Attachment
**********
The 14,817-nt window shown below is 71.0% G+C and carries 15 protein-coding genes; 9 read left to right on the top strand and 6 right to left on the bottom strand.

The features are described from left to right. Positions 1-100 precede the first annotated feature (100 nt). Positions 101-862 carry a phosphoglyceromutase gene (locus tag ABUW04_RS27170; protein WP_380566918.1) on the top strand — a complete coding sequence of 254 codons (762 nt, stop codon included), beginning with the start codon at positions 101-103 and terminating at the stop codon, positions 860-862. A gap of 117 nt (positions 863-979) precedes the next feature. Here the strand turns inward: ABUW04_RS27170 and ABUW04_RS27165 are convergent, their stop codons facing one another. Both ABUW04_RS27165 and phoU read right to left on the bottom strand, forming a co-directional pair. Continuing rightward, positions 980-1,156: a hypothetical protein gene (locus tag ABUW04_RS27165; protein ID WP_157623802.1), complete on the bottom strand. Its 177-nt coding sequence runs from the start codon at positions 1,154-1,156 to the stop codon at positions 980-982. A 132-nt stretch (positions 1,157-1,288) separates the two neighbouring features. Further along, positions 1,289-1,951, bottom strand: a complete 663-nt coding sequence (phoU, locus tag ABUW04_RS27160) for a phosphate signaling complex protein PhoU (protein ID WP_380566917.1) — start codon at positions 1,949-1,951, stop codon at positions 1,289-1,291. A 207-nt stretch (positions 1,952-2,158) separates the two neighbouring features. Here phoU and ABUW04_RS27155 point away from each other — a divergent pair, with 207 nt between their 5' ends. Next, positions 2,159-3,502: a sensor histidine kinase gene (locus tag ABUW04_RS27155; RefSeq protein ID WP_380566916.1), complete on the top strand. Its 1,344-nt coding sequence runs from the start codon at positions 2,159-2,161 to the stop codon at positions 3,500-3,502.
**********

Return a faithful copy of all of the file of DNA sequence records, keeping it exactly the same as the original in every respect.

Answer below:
The 14,817-nt window shown below is 71.0% G+C and carries 15 protein-coding genes; 9 read left to right on the top strand and 6 right to left on the bottom strand.

The features are described from left to right. Positions 1-100 precede the first annotated feature (100 nt). Positions 101-862 carry a phosphoglyceromutase gene (locus tag ABUW04_RS27170; protein WP_380566918.1) on the top strand — a complete coding sequence of 254 codons (762 nt, stop codon included), beginning with the start codon at positions 101-103 and terminating at the stop codon, positions 860-862. A gap of 117 nt (positions 863-979) precedes the next feature. Here the strand turns inward: ABUW04_RS27170 and ABUW04_RS27165 are convergent, their stop codons facing one another. Both ABUW04_RS27165 and phoU read right to left on the bottom strand, forming a co-directional pair. Continuing rightward, positions 980-1,156: a hypothetical protein gene (locus tag ABUW04_RS27165; protein ID WP_157623802.1), complete on the bottom strand. Its 177-nt coding sequence runs from the start codon at positions 1,154-1,156 to the stop codon at positions 980-982. A 132-nt stretch (positions 1,157-1,288) separates the two neighbouring features. Further along, positions 1,289-1,951, bottom strand: a complete 663-nt coding sequence (phoU, locus tag ABUW04_RS27160) for a phosphate signaling complex protein PhoU (protein ID WP_380566917.1) — start codon at positions 1,949-1,951, stop codon at positions 1,289-1,291. A 207-nt stretch (positions 1,952-2,158) separates the two neighbouring features. Here phoU and ABUW04_RS27155 point away from each other — a divergent pair, with 207 nt between their 5' ends. Next, positions 2,159-3,502: a sensor histidine kinase gene (locus tag ABUW04_RS27155; RefSeq protein ID WP_380566916.1), complete on the top strand. Its 1,344-nt coding sequence runs from the start codon at positions 2,159-2,161 to the stop codon at positions 3,500-3,502.